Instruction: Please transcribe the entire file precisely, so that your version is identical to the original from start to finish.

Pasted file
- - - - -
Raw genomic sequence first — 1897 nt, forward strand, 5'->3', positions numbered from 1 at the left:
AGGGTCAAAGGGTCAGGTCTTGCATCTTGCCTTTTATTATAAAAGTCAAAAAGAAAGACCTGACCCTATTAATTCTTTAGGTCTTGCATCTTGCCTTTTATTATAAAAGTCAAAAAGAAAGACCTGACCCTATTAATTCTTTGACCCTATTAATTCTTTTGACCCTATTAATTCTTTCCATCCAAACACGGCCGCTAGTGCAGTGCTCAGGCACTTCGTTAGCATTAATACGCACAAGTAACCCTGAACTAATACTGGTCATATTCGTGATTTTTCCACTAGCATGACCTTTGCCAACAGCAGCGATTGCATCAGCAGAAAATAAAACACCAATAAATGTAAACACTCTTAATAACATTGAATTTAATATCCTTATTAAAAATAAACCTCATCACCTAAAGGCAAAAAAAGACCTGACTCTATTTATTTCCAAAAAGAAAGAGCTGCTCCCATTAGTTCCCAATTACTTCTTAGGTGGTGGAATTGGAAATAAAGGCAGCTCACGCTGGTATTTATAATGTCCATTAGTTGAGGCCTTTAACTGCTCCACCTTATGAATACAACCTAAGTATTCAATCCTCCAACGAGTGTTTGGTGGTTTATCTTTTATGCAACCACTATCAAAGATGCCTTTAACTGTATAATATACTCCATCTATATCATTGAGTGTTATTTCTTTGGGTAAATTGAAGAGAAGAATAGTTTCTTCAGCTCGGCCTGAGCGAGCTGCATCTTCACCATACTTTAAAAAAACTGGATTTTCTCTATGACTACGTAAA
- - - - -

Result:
Raw genomic sequence first — 1897 nt, forward strand, 5'->3', positions numbered from 1 at the left:
AGGGTCAAAGGGTCAGGTCTTGCATCTTGCCTTTTATTATAAAAGTCAAAAAGAAAGACCTGACCCTATTAATTCTTTAGGTCTTGCATCTTGCCTTTTATTATAAAAGTCAAAAAGAAAGACCTGACCCTATTAATTCTTTGACCCTATTAATTCTTTTGACCCTATTAATTCTTTCCATCCAAACACGGCCGCTAGTGCAGTGCTCAGGCACTTCGTTAGCATTAATACGCACAAGTAACCCTGAACTAATACTGGTCATATTCGTGATTTTTCCACTAGCATGACCTTTGCCAACAGCAGCGATTGCATCAGCAGAAAATAAAACACCAATAAATGTAAACACTCTTAATAACATTGAATTTAATATCCTTATTAAAAATAAACCTCATCACCTAAAGGCAAAAAAAGACCTGACTCTATTTATTTCCAAAAAGAAAGAGCTGCTCCCATTAGTTCCCAATTACTTCTTAGGTGGTGGAATTGGAAATAAAGGCAGCTCACGCTGGTATTTATAATGTCCATTAGTTGAGGCCTTTAACTGCTCCACCTTATGAATACAACCTAAGTATTCAATCCTCCAACGAGTGTTTGGTGGTTTATCTTTTATGCAACCACTATCAAAGATGCCTTTAACTGTATAATATACTCCATCTATATCATTGAGTGTTATTTCTTTGGGTAAATTGAAGAGAAGAATAGTTTCTTCAGCTCGGCCTGAGCGAGCTGCATCTTCACCATACTTTAAAAAAACTGGATTTTCTCTATGACTACGTAAA